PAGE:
Like Valdez's other plays, The Mummified Deer is social and historical, but it is also his most personal. "Every playwright writes out of his or her own life," Valdez assured me. The loss of Valdez's mother in 1994 and his father in '96 sent him on a search into his family history. First, he contacted his cousins and other immediate relatives, but "no one seemed to have the hard-core truth. The only thing I knew for sure was that we were descended from Yaqu�s on both sides. My mother always reminded us that we were Yaqu�, and it's clear she took secret pride in that. But we never knew anything beyond that." As a child Valdez remembers that his grandmother would care for him while his parents were working in the fields. His grandmother, who died in 1954, used to scold him with the name "Cajeme," but until recently Valdez never knew why. "I thought she was insulting me, but she knew me better than I knew myself."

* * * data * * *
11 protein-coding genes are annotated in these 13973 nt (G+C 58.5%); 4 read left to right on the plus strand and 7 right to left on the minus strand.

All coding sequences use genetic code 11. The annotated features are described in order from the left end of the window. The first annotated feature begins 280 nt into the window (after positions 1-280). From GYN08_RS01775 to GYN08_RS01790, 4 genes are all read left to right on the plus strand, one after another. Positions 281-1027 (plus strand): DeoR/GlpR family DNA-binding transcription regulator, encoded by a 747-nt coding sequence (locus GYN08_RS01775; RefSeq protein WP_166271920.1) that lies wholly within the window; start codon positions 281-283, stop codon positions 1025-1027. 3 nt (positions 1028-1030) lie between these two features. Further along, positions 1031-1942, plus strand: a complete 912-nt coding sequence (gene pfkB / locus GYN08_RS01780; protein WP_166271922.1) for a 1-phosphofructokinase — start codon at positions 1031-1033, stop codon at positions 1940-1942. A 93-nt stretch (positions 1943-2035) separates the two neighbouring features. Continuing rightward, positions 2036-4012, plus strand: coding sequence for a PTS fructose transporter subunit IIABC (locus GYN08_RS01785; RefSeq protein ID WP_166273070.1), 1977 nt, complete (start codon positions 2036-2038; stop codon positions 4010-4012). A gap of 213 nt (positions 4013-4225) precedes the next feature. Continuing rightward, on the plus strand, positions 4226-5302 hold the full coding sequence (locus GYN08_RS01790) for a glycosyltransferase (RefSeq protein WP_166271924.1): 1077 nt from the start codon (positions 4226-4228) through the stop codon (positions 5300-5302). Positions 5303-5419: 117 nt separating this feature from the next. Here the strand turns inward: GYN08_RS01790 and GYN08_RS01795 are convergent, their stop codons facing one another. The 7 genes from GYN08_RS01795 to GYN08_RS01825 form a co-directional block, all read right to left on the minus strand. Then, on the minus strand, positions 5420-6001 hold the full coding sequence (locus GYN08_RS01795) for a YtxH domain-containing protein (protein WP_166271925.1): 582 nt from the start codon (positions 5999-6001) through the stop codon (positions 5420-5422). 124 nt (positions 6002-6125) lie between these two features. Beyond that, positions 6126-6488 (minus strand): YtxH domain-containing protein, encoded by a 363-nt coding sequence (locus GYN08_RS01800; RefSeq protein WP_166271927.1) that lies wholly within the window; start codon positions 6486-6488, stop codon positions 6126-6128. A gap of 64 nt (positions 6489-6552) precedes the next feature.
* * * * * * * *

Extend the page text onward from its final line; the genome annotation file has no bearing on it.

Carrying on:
Now he understands that it was a gift of sorts and a bit prophetic. Cajeme was both a community in the fertile Yaqu� River delta and the name of a Yaqu� chief and warrior. According to Valdez, "Cajeme was a contemporary with Geronimo -- and ultimately their fates were the same." Though many people were introduced to the Yaqu�s through Carlos Castaneda's Teachings of Don Juan and perhaps associate the tribe with the calm, wise, aged Don Juan, in reality the Yaqu� tribe has long been synonymous with a fierce bravery. The Yaqu�s were a horticultural tribe situated in the Yaqu� Valley, in what is now the Mexican state of Sonora. According to Valdez, the fertile land in the Yaqu� Valley, like the land along the Nile, supported and sustained the Yaqu�s since pre-Colombian times. The Yaqu�s resisted first the Spaniards and then the Mexicans; they continued to maintain a degree of autonomy and control over the valley through the 19th Century. It was under the Mexican president Porfirio D�az that the Yaqu�s were almost decimated.